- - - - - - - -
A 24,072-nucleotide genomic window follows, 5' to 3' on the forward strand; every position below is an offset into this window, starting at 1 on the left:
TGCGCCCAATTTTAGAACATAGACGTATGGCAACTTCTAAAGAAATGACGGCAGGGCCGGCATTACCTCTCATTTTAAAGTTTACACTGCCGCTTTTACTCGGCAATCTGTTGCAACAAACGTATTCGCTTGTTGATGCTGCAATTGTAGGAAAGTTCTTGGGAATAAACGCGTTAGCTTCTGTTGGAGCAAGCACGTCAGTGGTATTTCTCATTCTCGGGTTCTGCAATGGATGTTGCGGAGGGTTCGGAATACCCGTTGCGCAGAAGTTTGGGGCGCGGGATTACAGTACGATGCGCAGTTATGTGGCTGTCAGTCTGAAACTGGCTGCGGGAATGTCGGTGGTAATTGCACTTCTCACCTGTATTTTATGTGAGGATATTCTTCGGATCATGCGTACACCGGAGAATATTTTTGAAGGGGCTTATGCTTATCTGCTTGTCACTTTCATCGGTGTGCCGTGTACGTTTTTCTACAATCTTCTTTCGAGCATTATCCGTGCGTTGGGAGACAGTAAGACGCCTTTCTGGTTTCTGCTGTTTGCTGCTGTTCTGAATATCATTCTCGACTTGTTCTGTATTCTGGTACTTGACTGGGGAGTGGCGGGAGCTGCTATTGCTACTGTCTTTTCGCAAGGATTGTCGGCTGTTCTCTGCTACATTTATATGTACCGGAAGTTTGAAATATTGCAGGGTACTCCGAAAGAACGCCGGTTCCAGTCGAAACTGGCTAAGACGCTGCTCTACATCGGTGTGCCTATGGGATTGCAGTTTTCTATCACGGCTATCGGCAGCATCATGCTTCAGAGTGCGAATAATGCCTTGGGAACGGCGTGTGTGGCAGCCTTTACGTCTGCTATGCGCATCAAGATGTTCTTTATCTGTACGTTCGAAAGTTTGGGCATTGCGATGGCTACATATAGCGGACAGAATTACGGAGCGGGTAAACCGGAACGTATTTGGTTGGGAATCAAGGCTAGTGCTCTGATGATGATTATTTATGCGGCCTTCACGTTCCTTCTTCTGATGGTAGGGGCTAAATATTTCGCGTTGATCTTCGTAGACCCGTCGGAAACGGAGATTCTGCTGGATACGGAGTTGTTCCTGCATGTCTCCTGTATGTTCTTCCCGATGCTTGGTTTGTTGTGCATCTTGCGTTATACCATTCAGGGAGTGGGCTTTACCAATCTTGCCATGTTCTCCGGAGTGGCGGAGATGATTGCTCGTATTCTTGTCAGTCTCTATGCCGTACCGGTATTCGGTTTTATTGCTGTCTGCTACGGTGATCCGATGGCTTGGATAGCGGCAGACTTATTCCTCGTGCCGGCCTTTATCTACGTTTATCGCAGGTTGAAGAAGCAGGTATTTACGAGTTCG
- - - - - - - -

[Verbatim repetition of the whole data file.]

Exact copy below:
A 24,072-nucleotide genomic window follows, 5' to 3' on the forward strand; every position below is an offset into this window, starting at 1 on the left:
TGCGCCCAATTTTAGAACATAGACGTATGGCAACTTCTAAAGAAATGACGGCAGGGCCGGCATTACCTCTCATTTTAAAGTTTACACTGCCGCTTTTACTCGGCAATCTGTTGCAACAAACGTATTCGCTTGTTGATGCTGCAATTGTAGGAAAGTTCTTGGGAATAAACGCGTTAGCTTCTGTTGGAGCAAGCACGTCAGTGGTATTTCTCATTCTCGGGTTCTGCAATGGATGTTGCGGAGGGTTCGGAATACCCGTTGCGCAGAAGTTTGGGGCGCGGGATTACAGTACGATGCGCAGTTATGTGGCTGTCAGTCTGAAACTGGCTGCGGGAATGTCGGTGGTAATTGCACTTCTCACCTGTATTTTATGTGAGGATATTCTTCGGATCATGCGTACACCGGAGAATATTTTTGAAGGGGCTTATGCTTATCTGCTTGTCACTTTCATCGGTGTGCCGTGTACGTTTTTCTACAATCTTCTTTCGAGCATTATCCGTGCGTTGGGAGACAGTAAGACGCCTTTCTGGTTTCTGCTGTTTGCTGCTGTTCTGAATATCATTCTCGACTTGTTCTGTATTCTGGTACTTGACTGGGGAGTGGCGGGAGCTGCTATTGCTACTGTCTTTTCGCAAGGATTGTCGGCTGTTCTCTGCTACATTTATATGTACCGGAAGTTTGAAATATTGCAGGGTACTCCGAAAGAACGCCGGTTCCAGTCGAAACTGGCTAAGACGCTGCTCTACATCGGTGTGCCTATGGGATTGCAGTTTTCTATCACGGCTATCGGCAGCATCATGCTTCAGAGTGCGAATAATGCCTTGGGAACGGCGTGTGTGGCAGCCTTTACGTCTGCTATGCGCATCAAGATGTTCTTTATCTGTACGTTCGAAAGTTTGGGCATTGCGATGGCTACATATAGCGGACAGAATTACGGAGCGGGTAAACCGGAACGTATTTGGTTGGGAATCAAGGCTAGTGCTCTGATGATGATTATTTATGCGGCCTTCACGTTCCTTCTTCTGATGGTAGGGGCTAAATATTTCGCGTTGATCTTCGTAGACCCGTCGGAAACGGAGATTCTGCTGGATACGGAGTTGTTCCTGCATGTCTCCTGTATGTTCTTCCCGATGCTTGGTTTGTTGTGCATCTTGCGTTATACCATTCAGGGAGTGGGCTTTACCAATCTTGCCATGTTCTCCGGAGTGGCGGAGATGATTGCTCGTATTCTTGTCAGTCTCTATGCCGTACCGGTATTCGGTTTTATTGCTGTCTGCTACGGTGATCCGATGGCTTGGATAGCGGCAGACTTATTCCTCGTGCCGGCCTTTATCTACGTTTATCGCAGGTTGAAGAAGCAGGTATTTACGAGTTCG